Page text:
The revelation by The New York Times that the National Security Agency (NSA) is conducting a secret program of electronic surveillance outside the framework of the Foreign Intelligence Surveillance Act (FISA) has sparked a hot debate in the press and in the blogosphere. But there is something odd about the debate: It is aridly legal. . . .

Lawyers who are busily debating legality without first trying to assess the consequences of the program have put the cart before the horse. Law in the United States is not a Platonic abstraction but a flexible tool of social policy. In analyzing all but the simplest legal questions, one is well advised to begin by asking what social policies are at stake. Suppose the NSA program is vital to the nation's defense, and its impingements on civil liberties are slight. That would not prove the program's legality, because not every good thing is legal; law and policy are not perfectly aligned. But a conviction that the program had great merit would shape and hone the legal inquiry.

This strikes me as a bizarre interpretation of law. We find someone who broke a law, but to determine whether he should be held accountable, we should first inquire whether the action that broke the law was worthwhile (in someone's eyes).

I'd be interested in comments from those of my co-bloggers who are attorneys -- or from anyone else for that matter.

Alito fillibuster - some progress

Notwithstanding all the mocking of the Democrats in the press, it looks like the Alito fillibuster effort is moving forward, and slowly gaining some traction among some of the wavering Democrats. I doubt this will prove successful, but at least someone is trying. Firedoglake has some suggestions on action moves we can take.

Just got off the phone with someone highly placed in the filibuster fight: this is doable. It is an uphill battle, no doubt, but that person's words were: the momentum is shifting and has shifted perceptibly since Thursday. Senators are responding to the fact that this is the right thing to do, for the good of the country.

For once, at least a few people are showing some spine.

The War Crimes Prez confirmed

Yesterday I blogged about the fact that our troops were capturing the wives of suspected insurgents and holding them hostage in the hopes of using them to lure the insurgents to give up. I said then that while I wasn't sure, I thought this was a violation of the Geneva Convention. Matthew Gross confirms that today. Here are the relevant articles:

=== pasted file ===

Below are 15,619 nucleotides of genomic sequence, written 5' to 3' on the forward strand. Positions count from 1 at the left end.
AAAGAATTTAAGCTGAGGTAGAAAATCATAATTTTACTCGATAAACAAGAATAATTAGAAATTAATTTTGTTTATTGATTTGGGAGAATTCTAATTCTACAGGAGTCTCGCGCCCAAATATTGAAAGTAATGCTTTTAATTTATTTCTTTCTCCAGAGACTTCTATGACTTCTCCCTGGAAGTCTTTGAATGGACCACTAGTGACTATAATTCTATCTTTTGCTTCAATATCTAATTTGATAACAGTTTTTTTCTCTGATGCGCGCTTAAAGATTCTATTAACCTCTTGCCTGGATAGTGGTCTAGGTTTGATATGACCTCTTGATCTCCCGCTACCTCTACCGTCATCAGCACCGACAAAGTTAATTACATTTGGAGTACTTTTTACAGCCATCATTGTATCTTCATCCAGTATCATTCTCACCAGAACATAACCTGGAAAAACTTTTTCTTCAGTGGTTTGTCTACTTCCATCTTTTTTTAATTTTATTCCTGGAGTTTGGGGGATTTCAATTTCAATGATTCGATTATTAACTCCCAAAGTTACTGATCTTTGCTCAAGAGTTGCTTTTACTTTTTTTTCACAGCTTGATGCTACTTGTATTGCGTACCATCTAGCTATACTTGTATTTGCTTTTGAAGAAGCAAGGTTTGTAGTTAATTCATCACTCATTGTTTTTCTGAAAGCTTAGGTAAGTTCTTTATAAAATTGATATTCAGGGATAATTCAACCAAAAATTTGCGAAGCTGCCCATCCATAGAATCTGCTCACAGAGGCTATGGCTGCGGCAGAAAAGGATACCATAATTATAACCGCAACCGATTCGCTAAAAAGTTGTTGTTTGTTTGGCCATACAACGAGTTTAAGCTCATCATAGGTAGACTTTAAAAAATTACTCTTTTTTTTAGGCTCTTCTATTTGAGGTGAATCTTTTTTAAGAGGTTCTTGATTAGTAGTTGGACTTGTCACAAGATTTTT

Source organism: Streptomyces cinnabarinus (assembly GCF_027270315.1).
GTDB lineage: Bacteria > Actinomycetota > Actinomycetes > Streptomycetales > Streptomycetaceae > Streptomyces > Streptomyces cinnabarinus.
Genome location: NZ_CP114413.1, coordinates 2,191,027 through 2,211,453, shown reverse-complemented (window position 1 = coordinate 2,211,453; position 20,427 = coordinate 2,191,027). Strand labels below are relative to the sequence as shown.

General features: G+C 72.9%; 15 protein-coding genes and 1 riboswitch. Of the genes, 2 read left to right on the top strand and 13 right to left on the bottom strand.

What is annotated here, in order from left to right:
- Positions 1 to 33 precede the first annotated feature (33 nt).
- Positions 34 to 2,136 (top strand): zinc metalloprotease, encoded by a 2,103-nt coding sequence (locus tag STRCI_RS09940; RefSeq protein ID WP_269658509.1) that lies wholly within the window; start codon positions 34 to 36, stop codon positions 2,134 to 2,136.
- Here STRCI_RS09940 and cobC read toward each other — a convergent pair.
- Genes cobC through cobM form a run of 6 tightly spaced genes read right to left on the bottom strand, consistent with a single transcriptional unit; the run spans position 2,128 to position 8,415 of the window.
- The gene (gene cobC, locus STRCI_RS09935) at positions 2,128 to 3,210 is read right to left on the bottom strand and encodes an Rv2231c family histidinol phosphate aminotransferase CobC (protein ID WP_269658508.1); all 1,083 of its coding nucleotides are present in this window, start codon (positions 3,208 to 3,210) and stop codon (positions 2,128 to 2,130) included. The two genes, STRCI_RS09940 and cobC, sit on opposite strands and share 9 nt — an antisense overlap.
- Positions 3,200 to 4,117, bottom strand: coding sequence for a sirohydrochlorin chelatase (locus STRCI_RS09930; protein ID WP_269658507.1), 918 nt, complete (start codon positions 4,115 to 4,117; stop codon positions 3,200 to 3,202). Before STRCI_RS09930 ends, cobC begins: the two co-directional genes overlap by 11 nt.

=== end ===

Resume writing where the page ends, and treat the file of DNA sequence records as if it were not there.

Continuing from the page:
Art. 33. No... person may be punished for an offence he or she has not personally committed. Collective penalties and likewise all measures of intimidation or of terrorism are prohibited.

Art. 34. The taking of hostages is prohibited.

Getting rid of the troops

The news today is that Bush is planning to cut the size of the Army Reserve and the National Guard. It appears the reasons are two-fold. 1) They can't recruit enough people to maintain the current size and 2) they can't afford the cost when they are paying for a war while giving tax cuts to the wealthy.

Does it strike anyone else as odd that the "war" president is cutting the size of our military when we are in the midst of a war?

Touchy touchy

Here is one of the many comments to the Washington Post's ombudsman, Deborah Howell, that the Post removed for being "profane hate speech that made personal attacks on Ms. Howell."

Ms. Howell, I look forward to the Washington Post printing a pie chart of this spreadsheet:

When one sees $172,933 contributed to Republicans and $0 contributed to Democrats, one can reasonably conclude "the remark in my column Sunday that lobbyist Jack Abramoff gave money to both parties" requires a full retraction.

As an ombudsman, does your job not entail representing the interests of the public by investigating and addressing complaints reported by individual citizens?

Please read the comments above and the comments to follow with the interests of the Washington Post's readship in mind.

Posted by: bartkid | Jan 19, 2006 1:42:10 PM | Permalink